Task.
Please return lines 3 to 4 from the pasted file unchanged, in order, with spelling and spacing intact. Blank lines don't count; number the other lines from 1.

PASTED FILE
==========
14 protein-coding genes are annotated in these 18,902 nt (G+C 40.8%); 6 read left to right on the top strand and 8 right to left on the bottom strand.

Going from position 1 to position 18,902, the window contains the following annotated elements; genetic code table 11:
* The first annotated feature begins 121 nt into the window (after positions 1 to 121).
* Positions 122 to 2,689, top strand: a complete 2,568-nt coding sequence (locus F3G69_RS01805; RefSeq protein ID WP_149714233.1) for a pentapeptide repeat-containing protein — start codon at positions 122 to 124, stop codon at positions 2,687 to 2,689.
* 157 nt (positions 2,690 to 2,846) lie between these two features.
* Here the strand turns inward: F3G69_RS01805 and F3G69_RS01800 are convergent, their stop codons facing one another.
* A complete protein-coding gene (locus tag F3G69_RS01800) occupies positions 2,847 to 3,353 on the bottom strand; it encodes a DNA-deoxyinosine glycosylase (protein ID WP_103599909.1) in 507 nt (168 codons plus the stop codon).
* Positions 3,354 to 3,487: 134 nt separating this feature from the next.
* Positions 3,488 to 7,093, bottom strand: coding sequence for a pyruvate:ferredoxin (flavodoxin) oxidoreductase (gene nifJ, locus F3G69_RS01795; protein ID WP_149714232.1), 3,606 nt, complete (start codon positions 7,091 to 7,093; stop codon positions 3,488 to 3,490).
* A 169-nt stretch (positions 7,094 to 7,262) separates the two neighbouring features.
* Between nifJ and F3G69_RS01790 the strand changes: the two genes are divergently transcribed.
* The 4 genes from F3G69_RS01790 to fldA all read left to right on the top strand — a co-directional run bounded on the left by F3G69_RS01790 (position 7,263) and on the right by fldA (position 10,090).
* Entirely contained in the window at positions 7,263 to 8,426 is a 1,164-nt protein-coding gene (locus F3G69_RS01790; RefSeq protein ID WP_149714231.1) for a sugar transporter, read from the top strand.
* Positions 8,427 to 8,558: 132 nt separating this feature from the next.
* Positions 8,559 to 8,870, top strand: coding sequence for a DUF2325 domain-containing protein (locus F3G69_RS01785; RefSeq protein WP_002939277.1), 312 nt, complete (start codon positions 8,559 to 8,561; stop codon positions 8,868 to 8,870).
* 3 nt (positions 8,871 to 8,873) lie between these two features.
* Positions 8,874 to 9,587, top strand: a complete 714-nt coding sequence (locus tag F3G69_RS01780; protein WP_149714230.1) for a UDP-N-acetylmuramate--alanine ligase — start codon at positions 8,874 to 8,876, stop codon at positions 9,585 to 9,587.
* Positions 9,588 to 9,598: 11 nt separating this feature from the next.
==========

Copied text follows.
* The first annotated feature begins 121 nt into the window (after positions 1 to 121).
* Positions 122 to 2,689, top strand: a complete 2,568-nt coding sequence (locus F3G69_RS01805; RefSeq protein ID WP_149714233.1) for a pentapeptide repeat-containing protein — start codon at positions 122 to 124, stop codon at positions 2,687 to 2,689.